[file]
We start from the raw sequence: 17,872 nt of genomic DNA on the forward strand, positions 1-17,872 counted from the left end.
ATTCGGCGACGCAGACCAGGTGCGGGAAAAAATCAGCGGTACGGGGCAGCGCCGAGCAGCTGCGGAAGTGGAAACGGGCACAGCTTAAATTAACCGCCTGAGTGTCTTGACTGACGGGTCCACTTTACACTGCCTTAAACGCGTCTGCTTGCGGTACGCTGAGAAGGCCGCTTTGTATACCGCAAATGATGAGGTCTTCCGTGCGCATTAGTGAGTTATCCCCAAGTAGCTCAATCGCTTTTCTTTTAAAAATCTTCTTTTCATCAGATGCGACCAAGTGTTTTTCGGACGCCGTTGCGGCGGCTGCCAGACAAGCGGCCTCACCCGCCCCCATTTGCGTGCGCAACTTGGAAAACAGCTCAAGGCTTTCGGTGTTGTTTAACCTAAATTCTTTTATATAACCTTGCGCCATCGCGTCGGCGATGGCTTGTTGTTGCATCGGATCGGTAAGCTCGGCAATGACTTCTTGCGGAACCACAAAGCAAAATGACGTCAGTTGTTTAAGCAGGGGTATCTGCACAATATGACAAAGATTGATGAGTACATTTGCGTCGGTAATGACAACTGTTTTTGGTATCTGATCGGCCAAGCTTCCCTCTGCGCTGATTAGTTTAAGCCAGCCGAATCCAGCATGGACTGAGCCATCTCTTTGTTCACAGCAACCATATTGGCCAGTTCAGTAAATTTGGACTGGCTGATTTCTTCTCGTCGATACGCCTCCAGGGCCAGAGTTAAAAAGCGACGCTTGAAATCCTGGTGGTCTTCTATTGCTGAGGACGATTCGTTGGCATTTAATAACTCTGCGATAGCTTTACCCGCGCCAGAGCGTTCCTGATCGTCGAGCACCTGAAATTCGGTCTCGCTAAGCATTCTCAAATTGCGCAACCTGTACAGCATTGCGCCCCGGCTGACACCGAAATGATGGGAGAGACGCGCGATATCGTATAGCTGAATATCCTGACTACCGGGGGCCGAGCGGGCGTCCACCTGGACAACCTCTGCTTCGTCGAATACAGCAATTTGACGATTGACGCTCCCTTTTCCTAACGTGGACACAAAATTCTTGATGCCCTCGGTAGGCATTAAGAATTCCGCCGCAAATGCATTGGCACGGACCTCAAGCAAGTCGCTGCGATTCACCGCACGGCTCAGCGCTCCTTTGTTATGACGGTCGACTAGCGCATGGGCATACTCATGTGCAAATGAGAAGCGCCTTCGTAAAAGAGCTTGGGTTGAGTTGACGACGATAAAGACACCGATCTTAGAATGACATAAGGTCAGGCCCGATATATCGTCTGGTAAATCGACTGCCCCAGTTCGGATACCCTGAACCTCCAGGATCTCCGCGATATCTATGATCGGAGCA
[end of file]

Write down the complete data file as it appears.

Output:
We start from the raw sequence: 17,872 nt of genomic DNA on the forward strand, positions 1-17,872 counted from the left end.
ATTCGGCGACGCAGACCAGGTGCGGGAAAAAATCAGCGGTACGGGGCAGCGCCGAGCAGCTGCGGAAGTGGAAACGGGCACAGCTTAAATTAACCGCCTGAGTGTCTTGACTGACGGGTCCACTTTACACTGCCTTAAACGCGTCTGCTTGCGGTACGCTGAGAAGGCCGCTTTGTATACCGCAAATGATGAGGTCTTCCGTGCGCATTAGTGAGTTATCCCCAAGTAGCTCAATCGCTTTTCTTTTAAAAATCTTCTTTTCATCAGATGCGACCAAGTGTTTTTCGGACGCCGTTGCGGCGGCTGCCAGACAAGCGGCCTCACCCGCCCCCATTTGCGTGCGCAACTTGGAAAACAGCTCAAGGCTTTCGGTGTTGTTTAACCTAAATTCTTTTATATAACCTTGCGCCATCGCGTCGGCGATGGCTTGTTGTTGCATCGGATCGGTAAGCTCGGCAATGACTTCTTGCGGAACCACAAAGCAAAATGACGTCAGTTGTTTAAGCAGGGGTATCTGCACAATATGACAAAGATTGATGAGTACATTTGCGTCGGTAATGACAACTGTTTTTGGTATCTGATCGGCCAAGCTTCCCTCTGCGCTGATTAGTTTAAGCCAGCCGAATCCAGCATGGACTGAGCCATCTCTTTGTTCACAGCAACCATATTGGCCAGTTCAGTAAATTTGGACTGGCTGATTTCTTCTCGTCGATACGCCTCCAGGGCCAGAGTTAAAAAGCGACGCTTGAAATCCTGGTGGTCTTCTATTGCTGAGGACGATTCGTTGGCATTTAATAACTCTGCGATAGCTTTACCCGCGCCAGAGCGTTCCTGATCGTCGAGCACCTGAAATTCGGTCTCGCTAAGCATTCTCAAATTGCGCAACCTGTACAGCATTGCGCCCCGGCTGACACCGAAATGATGGGAGAGACGCGCGATATCGTATAGCTGAATATCCTGACTACCGGGGGCCGAGCGGGCGTCCACCTGGACAACCTCTGCTTCGTCGAATACAGCAATTTGACGATTGACGCTCCCTTTTCCTAACGTGGACACAAAATTCTTGATGCCCTCGGTAGGCATTAAGAATTCCGCCGCAAATGCATTGGCACGGACCTCAAGCAAGTCGCTGCGATTCACCGCACGGCTCAGCGCTCCTTTGTTATGACGGTCGACTAGCGCATGGGCATACTCATGTGCAAATGAGAAGCGCCTTCGTAAAAGAGCTTGGGTTGAGTTGACGACGATAAAGACACCGATCTTAGAATGACATAAGGTCAGGCCCGATATATCGTCTGGTAAATCGACTGCCCCAGTTCGGATACCCTGAACCTCCAGGATCTCCGCGATATCTATGATCGGAGCA